My husband stated, "I looked up about this time and I saw a little smile on his face. That smile I got to see is priceless. I will remember the smile and carry it with me until the day I die."
Surviving on the Island
"The Marines there did give us some pants but they were only rags. They had been there for months with very little resupply. Ammo and food was more important than uniforms. We stayed on the canal for about a week, and every night the Japs made air raids, small ones, but when the bombs are falling it doesn’t seem small."
"My buddy and I, plus, some other guys were shipped to Pearl Harbor, and after a week I was given leave to go home. I asked if I would have to come back, and they told me yes. I thought about it, so I volunteered to stay. I wound up on the Air Craft Enterprise. I wound up as a loaded on a 40 MM. Boffer. Boffer is an anti-aircraft gun. I had never even seen a boffer, but they said they would train me on the way back to the canal. I stayed because I knew if I ever got home I would die before they could make me come back. The trip back was short and not much happened. We did hlow up some for air strikes on some islands on the way."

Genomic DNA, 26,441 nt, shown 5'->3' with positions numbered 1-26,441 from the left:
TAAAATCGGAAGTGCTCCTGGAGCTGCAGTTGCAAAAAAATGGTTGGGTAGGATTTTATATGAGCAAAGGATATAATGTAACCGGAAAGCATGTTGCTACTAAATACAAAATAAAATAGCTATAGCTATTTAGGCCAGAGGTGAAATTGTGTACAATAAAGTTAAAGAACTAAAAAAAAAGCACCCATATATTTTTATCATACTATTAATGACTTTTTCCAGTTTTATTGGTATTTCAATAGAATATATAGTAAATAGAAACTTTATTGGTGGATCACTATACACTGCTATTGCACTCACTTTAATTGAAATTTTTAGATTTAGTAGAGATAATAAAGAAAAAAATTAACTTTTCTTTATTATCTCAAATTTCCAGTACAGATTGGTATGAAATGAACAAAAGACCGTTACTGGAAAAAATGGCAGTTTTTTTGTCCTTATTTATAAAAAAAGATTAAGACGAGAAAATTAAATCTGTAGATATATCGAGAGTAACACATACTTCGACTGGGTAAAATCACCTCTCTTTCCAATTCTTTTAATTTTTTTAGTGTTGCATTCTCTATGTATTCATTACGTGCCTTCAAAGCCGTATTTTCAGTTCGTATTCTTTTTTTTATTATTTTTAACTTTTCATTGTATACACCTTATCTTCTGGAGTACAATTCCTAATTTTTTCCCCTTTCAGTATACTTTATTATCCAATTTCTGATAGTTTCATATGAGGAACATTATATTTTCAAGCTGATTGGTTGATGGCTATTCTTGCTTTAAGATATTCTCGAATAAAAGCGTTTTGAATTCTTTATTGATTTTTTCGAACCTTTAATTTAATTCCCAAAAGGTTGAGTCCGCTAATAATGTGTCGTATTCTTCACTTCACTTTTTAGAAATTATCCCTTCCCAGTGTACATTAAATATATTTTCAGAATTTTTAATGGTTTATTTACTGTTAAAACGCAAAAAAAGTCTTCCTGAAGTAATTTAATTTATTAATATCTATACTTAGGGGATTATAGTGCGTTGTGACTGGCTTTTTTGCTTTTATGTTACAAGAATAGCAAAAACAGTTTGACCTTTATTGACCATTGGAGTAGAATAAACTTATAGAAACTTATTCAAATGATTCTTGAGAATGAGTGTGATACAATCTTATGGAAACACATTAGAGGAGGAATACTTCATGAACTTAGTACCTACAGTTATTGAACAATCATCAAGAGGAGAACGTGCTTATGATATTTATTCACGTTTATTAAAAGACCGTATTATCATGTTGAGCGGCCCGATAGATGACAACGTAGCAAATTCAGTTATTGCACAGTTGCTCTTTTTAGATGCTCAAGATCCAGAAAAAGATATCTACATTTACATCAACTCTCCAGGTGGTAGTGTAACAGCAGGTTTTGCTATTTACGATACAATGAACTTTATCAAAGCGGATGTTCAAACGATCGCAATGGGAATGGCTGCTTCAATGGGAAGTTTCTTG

Air Craft Enterprize
I remember thinking, at least I am on a bigger ship. We got to the invasion of Truk, and the Jap fighters and bombers came at us. Then, I realized, we were just a bigger target. I think it was on the second day my gun tube was strafed pretty well, and I got my million dollar wound. The shell fragments broke my leg and hip.